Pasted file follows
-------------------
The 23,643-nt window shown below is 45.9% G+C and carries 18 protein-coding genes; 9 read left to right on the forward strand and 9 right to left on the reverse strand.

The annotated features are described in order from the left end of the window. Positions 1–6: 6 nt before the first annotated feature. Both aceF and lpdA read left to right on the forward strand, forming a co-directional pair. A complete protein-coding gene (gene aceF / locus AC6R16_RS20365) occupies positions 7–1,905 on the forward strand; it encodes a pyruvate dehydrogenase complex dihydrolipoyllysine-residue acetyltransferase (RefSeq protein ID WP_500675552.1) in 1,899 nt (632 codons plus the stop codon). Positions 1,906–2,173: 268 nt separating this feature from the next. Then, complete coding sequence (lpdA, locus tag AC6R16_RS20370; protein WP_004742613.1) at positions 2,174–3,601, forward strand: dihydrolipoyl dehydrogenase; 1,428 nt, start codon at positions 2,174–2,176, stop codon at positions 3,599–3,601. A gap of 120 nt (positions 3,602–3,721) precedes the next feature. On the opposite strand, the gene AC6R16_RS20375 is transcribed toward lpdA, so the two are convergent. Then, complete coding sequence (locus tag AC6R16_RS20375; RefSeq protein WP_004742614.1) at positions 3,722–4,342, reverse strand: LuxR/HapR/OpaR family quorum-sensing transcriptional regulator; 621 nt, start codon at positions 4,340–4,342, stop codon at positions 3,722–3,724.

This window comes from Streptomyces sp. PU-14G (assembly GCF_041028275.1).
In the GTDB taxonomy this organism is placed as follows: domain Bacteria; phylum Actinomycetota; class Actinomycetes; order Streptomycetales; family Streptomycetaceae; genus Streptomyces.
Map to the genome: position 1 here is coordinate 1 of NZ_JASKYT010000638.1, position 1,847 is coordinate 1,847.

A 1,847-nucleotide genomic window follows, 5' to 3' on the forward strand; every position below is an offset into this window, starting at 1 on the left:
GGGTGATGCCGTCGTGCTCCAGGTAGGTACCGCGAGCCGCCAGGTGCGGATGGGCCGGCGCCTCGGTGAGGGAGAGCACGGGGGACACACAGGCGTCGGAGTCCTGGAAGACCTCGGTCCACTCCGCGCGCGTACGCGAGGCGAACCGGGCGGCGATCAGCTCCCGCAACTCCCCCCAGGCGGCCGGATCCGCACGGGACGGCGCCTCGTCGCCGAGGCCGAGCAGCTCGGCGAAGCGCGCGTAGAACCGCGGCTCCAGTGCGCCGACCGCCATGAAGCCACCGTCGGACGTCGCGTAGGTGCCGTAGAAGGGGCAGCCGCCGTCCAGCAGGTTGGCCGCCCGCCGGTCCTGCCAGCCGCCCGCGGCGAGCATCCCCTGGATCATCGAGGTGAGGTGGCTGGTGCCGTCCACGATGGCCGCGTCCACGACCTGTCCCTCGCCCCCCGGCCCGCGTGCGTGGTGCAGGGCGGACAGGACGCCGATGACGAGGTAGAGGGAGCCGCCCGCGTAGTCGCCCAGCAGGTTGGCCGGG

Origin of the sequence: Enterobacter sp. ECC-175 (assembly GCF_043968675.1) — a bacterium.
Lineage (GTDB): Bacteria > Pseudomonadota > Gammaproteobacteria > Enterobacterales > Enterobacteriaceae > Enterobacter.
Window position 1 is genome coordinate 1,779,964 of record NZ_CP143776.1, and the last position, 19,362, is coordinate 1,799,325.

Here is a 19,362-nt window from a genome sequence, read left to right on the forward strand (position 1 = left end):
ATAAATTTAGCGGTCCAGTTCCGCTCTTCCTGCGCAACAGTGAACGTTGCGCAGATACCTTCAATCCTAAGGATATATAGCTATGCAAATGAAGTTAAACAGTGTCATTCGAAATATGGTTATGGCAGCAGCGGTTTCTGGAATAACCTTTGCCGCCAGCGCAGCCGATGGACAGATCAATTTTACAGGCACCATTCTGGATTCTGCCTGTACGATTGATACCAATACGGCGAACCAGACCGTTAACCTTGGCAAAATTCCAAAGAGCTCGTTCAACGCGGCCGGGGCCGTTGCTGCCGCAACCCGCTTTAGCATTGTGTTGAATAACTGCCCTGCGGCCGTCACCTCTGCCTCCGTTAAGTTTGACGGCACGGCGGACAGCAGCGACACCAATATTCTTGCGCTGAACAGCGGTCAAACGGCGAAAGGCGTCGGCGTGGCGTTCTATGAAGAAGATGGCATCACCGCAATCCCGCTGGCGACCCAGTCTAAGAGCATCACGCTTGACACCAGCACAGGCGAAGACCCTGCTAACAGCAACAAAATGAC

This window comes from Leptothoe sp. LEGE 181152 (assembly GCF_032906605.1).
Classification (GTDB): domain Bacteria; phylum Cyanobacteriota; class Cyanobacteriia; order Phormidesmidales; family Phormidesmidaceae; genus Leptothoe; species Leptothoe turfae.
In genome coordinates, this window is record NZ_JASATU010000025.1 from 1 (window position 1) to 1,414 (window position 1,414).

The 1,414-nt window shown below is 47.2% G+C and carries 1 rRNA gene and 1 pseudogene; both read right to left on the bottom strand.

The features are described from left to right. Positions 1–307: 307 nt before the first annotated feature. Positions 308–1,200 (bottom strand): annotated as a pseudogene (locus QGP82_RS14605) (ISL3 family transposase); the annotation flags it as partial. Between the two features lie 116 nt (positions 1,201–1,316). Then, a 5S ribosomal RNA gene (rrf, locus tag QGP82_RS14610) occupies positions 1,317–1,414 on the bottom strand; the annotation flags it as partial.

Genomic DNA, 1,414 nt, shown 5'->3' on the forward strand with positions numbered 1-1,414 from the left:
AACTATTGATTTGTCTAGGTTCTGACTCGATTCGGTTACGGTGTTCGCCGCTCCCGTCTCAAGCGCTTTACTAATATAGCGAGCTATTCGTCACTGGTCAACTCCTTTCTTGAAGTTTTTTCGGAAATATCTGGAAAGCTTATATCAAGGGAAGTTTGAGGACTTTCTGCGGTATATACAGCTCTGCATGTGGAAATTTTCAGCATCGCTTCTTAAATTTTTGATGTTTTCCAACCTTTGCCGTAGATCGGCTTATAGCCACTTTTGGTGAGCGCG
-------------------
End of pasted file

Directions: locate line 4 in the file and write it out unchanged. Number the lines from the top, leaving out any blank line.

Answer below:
In the GTDB taxonomy this organism is placed as follows: domain Bacteria; phylum Actinomycetota; class Actinomycetes; order Streptomycetales; family Streptomycetaceae; genus Streptomyces.